2022 Sammler, K. and Hartman, L. Arctic Magnetograms: Stitches in Space. Mediating Arctic Geographies: Contemporary Imaginaries of the Circumpolar World, Tampere University, Finland, 24-26 Jan.
TITLE: Arctic Magnetograms: Stitches in Space
AUTHORS: Lauren Hartman, California State University Maritime and Katherine G. Sammler, Helmholtz Institute for Functional Marine Biodiversity
ABSTRACT: The Arctic region situates us in regards to an uncertain future, as a focal point for climate change anxieties and associated geopolitical tensions. But it also orients us to our place on the planet, through both the geographic and magnetic North Pole. This magnetic vertex is the manifestation of the spinning core of iron that generates a planetary field and cosmic shield, connecting the planetary surface to its deep interior, as well as to other bodies in the solar system, in particular the Sun. While our magnetosphere protects Earth from Sun’s cosmic ray bombardment, photons pass and via the greenhouse effect have accelerated ice melt, leading to the redistribution of mass equatorward and causing polar shift.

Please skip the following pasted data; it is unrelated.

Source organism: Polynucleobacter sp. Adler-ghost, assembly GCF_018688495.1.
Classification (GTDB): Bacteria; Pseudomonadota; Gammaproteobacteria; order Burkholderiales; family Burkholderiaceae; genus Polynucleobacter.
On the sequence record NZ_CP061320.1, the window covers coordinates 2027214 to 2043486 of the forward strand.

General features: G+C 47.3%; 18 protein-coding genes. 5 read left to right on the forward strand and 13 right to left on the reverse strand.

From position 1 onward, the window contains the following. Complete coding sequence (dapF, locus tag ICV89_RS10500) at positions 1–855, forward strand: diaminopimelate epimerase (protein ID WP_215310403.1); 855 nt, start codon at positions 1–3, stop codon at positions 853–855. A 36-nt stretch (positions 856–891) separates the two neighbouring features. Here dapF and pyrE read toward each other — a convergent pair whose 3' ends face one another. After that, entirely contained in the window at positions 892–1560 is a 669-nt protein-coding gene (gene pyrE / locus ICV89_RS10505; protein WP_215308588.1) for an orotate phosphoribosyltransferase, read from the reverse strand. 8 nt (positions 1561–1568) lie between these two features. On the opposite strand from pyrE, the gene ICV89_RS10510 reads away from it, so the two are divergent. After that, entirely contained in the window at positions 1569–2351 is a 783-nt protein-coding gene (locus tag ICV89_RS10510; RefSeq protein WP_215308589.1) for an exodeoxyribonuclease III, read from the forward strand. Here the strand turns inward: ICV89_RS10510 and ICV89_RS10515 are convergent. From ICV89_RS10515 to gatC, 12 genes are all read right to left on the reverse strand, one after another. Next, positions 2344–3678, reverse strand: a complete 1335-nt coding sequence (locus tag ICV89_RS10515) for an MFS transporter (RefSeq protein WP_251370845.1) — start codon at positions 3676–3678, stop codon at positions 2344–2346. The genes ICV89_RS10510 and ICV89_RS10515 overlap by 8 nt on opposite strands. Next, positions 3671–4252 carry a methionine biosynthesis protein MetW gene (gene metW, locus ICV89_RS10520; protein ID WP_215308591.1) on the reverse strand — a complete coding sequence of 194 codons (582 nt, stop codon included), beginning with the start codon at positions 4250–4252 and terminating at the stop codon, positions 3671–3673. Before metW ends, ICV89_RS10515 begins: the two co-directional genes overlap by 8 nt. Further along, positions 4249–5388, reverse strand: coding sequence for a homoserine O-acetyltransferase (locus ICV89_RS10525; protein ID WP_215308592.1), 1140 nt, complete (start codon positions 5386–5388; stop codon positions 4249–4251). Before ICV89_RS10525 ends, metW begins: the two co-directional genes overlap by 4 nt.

While the Arctic and pole are viewed prominently through a scientific lens, we seek to represent these forces, fields, connections, and orientations visually through textiles. Using art as a catalyst for recontextualizing the magnetosphere, we think with our fingers to mediate the emanations of the earth that are presemiotic, using sewing to reflect on process and theory.Just as “temperature blankets” weave daily values into annual climate textiles, materializing magnetic moments into a tangible and functional craft, this project is an experiment — with theory and threads, fields and fabrics, methods and materials — to explore Earth’s magnetosphere. This collaboration brings a geographer and an artist together digitally across two hemispheres to hand sew embroideries, which represent the magnetic force throughcircumpolar navigation using metallic threads and various fabrics. The embroideries will mediate continuous fields as discrete lines, creating a kind of topo map of this ephemeral phenomenon. We will physically stitch imaginaries of the circumpolar world. This visual art project is intended to construct a deeper understanding of the relations behind electromagnetism in the North Pole.